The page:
Junior associates assigning work "up" to me

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Junior associates assigning work "up" to me

Post by Anonymous User » Mon May 03, 2021 2:41 pm

Can I get a reality check as to whether (a) it is reasonable for me to be irritated by this and (b) what I should do, if anything, to correct things?

So I work in a large law firm with many offices. I graduated in 2015. The nature of my particular line of work is such that I end up working with attorneys in other offices on most matters. Also as a result of my line of work, there are certain things I can do efficiently and correctly because I do them all the time and they take little thinking or discretion. There is no attorney below me in seniority in my "niche" at my firm. So I always ending up doing those repeat, specialized tasks, even though a first year associate could do them. I wish I had a more junior associate in my "niche" to delegate those sorts of things down to, and also to delegate to when I have too many things that must get done all at once. But that's not happening as far as I know, and in any event I have no control over it. I mention this as a possible reason why I might look like I am a junior associate if you don't check my class year.

But an issue I might have some control over is that I am on matters where a more junior associate is giving me assignments that anyone could do. At first, I thought that it was a one-off "oh hey, can you do this, I'm slammed" kind of thing (even though they didn't specify as such). But it has become clear that there are multiple associates who are either my year, or junior to me, that "give" me lower level work on matters we are both on. None of these associates have met me in person or are in my "office," so it's possible they are mistaken in terms of my seniority (although it's possible to check, and I am accurately listed, along with my higher billable rate).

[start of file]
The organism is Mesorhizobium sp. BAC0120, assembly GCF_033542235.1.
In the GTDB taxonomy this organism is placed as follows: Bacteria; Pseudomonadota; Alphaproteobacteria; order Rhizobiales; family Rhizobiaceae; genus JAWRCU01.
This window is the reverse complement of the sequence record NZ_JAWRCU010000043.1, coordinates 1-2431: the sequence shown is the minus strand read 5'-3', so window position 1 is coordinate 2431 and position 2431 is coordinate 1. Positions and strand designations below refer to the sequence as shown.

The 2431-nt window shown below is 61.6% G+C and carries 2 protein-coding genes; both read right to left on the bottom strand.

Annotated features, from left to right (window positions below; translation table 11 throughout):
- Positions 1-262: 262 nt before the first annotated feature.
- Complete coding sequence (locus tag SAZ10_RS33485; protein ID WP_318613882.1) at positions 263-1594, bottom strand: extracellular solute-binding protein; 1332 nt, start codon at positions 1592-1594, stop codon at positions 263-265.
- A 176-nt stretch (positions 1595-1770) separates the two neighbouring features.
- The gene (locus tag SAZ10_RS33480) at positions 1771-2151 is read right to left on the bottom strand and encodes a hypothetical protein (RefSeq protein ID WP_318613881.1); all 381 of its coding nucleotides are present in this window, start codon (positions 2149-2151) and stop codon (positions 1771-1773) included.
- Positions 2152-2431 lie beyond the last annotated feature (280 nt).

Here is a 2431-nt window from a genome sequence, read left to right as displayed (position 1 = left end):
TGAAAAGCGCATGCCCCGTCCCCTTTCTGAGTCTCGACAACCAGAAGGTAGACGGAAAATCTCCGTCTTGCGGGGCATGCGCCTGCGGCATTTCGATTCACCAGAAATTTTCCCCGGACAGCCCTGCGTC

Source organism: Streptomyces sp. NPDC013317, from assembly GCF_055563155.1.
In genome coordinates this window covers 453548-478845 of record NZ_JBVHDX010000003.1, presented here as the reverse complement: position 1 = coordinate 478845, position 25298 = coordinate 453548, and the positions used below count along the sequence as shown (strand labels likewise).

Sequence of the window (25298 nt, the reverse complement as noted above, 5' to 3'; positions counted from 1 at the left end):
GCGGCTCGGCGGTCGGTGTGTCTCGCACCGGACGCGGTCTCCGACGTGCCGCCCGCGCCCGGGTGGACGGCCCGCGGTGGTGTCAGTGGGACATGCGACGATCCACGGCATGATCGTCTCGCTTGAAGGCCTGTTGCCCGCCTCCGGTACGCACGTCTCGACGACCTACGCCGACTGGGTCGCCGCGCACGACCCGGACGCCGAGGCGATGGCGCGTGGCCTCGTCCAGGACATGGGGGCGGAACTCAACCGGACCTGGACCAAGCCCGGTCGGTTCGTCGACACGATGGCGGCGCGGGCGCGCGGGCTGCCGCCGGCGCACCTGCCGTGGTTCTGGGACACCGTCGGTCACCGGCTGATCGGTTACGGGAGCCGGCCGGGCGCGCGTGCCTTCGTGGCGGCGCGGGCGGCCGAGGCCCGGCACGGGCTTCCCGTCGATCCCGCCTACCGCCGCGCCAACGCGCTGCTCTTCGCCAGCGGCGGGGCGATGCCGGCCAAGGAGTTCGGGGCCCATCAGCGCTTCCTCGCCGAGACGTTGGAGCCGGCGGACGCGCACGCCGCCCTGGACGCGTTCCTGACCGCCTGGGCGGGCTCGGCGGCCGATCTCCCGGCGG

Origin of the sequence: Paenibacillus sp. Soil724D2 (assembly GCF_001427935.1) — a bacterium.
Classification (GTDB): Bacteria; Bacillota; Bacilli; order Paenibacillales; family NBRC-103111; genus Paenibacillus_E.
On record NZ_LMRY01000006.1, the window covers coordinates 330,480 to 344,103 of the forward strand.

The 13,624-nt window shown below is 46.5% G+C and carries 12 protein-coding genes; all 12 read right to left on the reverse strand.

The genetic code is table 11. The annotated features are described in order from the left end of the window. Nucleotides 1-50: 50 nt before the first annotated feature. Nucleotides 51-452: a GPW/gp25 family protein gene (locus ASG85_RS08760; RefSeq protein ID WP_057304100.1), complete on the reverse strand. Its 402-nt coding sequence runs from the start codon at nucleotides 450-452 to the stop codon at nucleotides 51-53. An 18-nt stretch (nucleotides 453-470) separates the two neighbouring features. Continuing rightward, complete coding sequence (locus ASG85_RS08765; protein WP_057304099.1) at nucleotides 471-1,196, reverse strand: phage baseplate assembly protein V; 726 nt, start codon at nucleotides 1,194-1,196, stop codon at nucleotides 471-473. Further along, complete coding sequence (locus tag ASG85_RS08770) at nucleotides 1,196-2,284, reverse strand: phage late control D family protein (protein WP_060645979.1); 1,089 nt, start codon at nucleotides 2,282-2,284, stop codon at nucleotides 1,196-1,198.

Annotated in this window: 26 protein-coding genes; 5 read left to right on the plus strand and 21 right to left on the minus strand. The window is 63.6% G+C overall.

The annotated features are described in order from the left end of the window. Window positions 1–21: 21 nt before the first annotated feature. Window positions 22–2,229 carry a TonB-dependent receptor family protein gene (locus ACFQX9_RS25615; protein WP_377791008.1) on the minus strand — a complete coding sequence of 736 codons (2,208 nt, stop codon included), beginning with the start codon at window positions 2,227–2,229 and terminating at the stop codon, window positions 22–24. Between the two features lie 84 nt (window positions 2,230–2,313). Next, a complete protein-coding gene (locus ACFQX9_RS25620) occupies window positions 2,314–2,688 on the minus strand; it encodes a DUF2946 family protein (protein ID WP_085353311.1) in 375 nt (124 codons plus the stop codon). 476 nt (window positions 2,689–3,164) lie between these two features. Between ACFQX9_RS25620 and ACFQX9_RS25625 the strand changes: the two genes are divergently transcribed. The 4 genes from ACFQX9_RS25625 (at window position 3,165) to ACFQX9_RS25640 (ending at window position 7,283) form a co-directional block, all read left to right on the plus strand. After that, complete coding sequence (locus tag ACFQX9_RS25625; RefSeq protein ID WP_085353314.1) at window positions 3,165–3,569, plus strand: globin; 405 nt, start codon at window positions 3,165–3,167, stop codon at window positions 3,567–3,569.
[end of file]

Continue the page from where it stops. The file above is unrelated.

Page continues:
For context, before I came to my current firm, I was at a law firm that was large, and I worked in a large department. But everyone was under one roof, and so you were very aware of where you fell in terms of class year. It was accepted that associates could delegate work "down" to more junior associates. When that happened, it was more "telling" and less "asking" although if you absolutely couldn't take on a task for some reason, other associates were reasonable. You could even delegate "down" to people one year below you (like a second year supervising document review/doing second level review of documents reviewed by first years, making sure they were on track to get all the batches done etc.) There were some downsides to this (some partners really passed off any responsibility for "managing" to associate) but generally speaking, it worked well and I learned a lot from associates I worked "for" and felt like I was a mentor to the associates who worked "for" me. The associate pool at my old firm was also heavily pyramid shaped which also allowed this. By the time I was a third year, I was in the top 50% most senior associates (the 8th through 3rd year associates were outnumbered by the 1st and 2nd year associates). But no one ever delegated or gave assignments "up." At most, you might ask someone to talk something over or ask how to do something, but in the posture of a "favor." You usually didn't ask more senior people to "cover" for you on a matter, unless they were already on it. Because I could delegate down at my old firm, there were certain tasks that I didn't do beyond my first and second year, but I am back to doing it on ALL or MOST of my matters now, either because I am the most junior person on the team that does my niche thing.